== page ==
The swim course was a short rectangle with two left turns and a return back to shore. The race director had said that we would probably be able to touch the bottom and stand if we were nervous in the water. One one turn, I did reach down and found the bottom before changing direction and continuing. I didn’t have any problems and came out mid-pack. The run to transition was very brief (just across the street), and I easily found my bike and headed out on the bike course.

I did hear of one person crashing at the beginning of the bike section. There was some type of plastic grate on the shoulder of the bridge just after turning out of transition. I believe the athlete who crashed was focused on clipping in and hit this grate with his front tire (at least it was at low speed). I think a few people got lost on the course too, but I didn’t have any problem following the directions from the volunteers.

vincentownsupersprint-343-ZF-0411-85184-1-001-002

The bike was a single loop, and as usual, I passed a lot of people on this part. I tried to race this more like a time trial, and harder than I probably should have. My heart rate was pegged around 175 – 180 for most of it. The road surface was mainly smooth and there was little traffic, although the roads were not closed.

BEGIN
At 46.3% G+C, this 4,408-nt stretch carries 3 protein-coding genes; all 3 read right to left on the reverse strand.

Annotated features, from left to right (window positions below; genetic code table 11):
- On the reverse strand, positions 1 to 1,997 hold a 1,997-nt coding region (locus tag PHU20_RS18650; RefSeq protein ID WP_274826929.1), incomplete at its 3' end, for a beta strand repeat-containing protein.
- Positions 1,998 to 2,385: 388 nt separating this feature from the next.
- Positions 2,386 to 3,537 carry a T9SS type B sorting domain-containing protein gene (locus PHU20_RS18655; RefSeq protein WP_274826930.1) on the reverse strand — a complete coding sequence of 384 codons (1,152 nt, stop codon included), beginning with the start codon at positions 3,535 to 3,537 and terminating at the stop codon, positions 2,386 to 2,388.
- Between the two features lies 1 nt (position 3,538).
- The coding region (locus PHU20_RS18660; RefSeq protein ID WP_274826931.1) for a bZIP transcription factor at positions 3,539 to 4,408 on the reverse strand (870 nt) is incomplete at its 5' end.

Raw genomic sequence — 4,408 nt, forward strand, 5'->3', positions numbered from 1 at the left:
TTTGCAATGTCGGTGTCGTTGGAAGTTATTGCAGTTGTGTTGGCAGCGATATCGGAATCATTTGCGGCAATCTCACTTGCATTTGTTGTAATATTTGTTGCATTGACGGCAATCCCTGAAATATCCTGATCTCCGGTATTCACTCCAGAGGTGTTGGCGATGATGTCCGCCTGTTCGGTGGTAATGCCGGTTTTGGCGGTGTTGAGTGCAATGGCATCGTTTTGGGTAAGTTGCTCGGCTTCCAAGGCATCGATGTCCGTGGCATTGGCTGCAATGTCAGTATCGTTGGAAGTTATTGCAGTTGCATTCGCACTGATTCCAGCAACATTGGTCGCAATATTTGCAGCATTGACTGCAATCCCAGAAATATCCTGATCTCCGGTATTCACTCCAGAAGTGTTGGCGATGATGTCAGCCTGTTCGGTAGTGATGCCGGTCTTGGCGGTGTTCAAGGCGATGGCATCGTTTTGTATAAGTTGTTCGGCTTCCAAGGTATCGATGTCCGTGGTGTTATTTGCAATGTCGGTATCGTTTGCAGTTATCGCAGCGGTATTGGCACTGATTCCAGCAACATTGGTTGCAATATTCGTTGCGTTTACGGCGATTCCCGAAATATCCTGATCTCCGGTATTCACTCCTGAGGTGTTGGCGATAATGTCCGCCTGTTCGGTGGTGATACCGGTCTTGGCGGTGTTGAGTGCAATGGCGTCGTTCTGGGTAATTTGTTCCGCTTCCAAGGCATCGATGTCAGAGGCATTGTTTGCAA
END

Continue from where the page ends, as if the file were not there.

I rolled back in to transition, stashed my bike, and ran out for a quick sprint. My legs felt better than they usually did at this point, maybe because the entire course was so short? The run course took me through town, up a slight incline, and out on a dirt road to loop around a field.

A couple of other women passed me on the run, but I knew I didn’t have much more speed to give. After coming around the back side of the field, the course retraced the outbound section, going downhill. When I knew I only had a short distance left, I was able to push harder for a strong finish.

The firehouse had snacks and drinks – pizza, bananas, and water. I don’t remember what the other offerings were. I hung around for a bit afterwards to find out my results, and yay – I ended up first in my age group!

20689641_10210846947504785_3070577645160937371_o

Advertisements

Race Report – NJ State Triathlon (sprint)

I finally found a little free time and am just catching up on some writing, so I thought I’d do a couple of belated race reports first. I raced in the New Jersey State Triathlon for the second time back on July 22, in the sprint distance event. I had participated in the same event last year, so this was the first time I’ve had a chance to compare my performance on the same event from one year to the next.